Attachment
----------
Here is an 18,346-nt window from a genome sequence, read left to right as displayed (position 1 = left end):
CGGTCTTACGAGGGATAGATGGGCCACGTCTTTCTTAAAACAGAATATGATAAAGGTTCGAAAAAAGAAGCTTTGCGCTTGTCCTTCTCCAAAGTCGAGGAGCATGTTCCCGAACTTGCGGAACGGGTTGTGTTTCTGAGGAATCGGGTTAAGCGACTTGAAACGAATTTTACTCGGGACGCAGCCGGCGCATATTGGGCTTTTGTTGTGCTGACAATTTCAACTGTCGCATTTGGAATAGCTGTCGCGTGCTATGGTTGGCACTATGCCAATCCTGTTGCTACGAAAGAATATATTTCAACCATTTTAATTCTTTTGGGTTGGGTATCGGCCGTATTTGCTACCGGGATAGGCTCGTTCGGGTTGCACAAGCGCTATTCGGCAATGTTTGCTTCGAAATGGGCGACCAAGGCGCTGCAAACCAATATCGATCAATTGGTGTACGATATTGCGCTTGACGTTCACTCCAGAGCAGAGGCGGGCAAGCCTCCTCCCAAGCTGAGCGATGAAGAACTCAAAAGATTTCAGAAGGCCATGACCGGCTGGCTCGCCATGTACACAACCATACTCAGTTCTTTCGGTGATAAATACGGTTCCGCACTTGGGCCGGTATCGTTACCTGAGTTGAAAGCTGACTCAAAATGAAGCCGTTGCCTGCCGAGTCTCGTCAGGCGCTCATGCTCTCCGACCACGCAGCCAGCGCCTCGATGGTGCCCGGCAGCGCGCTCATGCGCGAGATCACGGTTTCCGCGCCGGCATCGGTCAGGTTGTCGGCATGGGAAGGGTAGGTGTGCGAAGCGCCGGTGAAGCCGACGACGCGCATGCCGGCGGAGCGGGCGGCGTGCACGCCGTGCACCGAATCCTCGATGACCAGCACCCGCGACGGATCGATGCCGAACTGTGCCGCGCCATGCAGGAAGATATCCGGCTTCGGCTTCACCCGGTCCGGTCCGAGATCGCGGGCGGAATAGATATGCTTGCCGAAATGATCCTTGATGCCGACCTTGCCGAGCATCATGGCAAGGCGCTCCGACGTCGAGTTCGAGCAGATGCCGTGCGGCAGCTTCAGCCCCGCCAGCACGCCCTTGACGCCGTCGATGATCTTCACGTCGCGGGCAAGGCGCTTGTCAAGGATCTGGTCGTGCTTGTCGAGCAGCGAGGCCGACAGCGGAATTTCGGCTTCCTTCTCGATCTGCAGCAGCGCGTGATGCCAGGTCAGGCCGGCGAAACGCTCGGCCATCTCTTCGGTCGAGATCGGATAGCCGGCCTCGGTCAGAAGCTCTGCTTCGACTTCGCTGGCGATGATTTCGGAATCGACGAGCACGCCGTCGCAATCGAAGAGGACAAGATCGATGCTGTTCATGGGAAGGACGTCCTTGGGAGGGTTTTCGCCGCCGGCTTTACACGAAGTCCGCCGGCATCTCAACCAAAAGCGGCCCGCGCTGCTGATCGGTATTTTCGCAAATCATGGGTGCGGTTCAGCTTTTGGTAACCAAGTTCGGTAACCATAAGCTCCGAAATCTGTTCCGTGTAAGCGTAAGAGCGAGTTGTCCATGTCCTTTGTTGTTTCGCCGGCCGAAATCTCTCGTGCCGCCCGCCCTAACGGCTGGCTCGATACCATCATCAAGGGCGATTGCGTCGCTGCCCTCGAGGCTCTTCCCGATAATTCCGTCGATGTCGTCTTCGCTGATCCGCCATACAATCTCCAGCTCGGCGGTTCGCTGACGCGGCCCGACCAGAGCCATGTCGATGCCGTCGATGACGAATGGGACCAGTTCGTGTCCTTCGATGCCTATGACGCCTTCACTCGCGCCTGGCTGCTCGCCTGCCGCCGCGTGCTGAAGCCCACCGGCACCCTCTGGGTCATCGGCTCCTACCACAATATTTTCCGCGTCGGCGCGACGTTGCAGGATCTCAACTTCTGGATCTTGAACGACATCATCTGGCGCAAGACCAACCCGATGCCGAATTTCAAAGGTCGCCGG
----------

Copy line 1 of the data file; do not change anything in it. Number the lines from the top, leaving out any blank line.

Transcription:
Here is an 18,346-nt window from a genome sequence, read left to right as displayed (position 1 = left end):